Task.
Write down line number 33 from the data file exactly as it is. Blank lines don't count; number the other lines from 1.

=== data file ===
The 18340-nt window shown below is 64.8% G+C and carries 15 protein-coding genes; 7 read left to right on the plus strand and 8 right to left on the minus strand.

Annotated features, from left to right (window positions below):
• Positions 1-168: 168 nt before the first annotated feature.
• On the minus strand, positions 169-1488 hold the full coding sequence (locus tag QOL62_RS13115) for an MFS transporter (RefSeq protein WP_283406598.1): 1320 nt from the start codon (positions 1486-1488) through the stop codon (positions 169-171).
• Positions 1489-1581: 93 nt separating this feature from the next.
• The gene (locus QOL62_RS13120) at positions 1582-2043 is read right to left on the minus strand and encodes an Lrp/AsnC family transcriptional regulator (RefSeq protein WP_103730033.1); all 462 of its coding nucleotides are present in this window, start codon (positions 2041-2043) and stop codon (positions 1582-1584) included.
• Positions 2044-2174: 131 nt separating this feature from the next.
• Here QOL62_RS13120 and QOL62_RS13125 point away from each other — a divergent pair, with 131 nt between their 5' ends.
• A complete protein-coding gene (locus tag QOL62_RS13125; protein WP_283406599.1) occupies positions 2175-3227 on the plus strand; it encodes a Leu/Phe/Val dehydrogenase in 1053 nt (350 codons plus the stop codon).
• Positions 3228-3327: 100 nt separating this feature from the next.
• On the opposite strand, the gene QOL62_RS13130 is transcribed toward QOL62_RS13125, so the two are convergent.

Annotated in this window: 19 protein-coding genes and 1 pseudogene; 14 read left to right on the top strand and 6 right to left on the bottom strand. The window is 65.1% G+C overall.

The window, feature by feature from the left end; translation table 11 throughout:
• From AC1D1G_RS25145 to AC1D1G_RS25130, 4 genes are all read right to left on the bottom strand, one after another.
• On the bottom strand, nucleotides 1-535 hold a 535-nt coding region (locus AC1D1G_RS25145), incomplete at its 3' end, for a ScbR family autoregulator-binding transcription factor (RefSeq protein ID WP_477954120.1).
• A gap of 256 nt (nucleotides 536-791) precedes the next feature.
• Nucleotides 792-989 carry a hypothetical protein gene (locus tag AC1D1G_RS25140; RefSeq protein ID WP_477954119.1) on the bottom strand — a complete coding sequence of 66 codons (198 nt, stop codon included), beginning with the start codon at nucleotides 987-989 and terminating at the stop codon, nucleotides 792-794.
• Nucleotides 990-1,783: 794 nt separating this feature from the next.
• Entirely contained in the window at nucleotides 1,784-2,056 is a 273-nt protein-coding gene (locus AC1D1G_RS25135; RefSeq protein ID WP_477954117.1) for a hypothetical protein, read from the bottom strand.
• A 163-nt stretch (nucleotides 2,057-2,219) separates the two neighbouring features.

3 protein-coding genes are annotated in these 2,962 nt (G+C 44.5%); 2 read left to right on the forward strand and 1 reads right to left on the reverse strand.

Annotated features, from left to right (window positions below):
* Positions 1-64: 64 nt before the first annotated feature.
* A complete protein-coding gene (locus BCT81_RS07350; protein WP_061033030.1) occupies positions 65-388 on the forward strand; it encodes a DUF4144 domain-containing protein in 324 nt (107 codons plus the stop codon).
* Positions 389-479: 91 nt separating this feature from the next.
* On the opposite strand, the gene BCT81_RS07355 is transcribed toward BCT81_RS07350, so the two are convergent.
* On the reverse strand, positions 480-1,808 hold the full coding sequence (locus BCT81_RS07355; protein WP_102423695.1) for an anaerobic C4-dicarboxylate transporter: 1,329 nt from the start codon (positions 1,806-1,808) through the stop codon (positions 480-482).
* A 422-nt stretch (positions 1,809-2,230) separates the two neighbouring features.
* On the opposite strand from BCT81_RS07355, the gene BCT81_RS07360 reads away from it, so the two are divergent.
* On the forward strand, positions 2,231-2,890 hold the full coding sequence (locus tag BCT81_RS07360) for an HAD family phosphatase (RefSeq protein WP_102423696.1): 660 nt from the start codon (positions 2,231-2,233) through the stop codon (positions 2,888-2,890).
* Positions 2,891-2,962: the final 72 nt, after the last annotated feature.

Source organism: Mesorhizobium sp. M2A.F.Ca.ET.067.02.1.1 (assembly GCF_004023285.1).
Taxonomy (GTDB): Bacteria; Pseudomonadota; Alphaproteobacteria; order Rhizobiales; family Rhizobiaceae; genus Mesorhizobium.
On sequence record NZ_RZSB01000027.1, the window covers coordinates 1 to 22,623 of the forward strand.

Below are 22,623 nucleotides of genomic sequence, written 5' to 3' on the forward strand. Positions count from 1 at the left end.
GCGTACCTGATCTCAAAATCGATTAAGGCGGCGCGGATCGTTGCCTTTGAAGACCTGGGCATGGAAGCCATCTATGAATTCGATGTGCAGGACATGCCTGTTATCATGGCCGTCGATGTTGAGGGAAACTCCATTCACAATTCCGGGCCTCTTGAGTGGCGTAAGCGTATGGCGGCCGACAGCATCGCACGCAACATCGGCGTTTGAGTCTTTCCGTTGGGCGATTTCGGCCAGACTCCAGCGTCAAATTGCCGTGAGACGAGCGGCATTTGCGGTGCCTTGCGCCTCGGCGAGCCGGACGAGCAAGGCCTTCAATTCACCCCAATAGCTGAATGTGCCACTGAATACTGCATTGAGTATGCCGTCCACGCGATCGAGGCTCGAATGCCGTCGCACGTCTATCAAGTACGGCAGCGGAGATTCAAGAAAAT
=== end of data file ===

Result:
Taxonomy (GTDB): Bacteria; Pseudomonadota; Alphaproteobacteria; order Rhizobiales; family Rhizobiaceae; genus Mesorhizobium.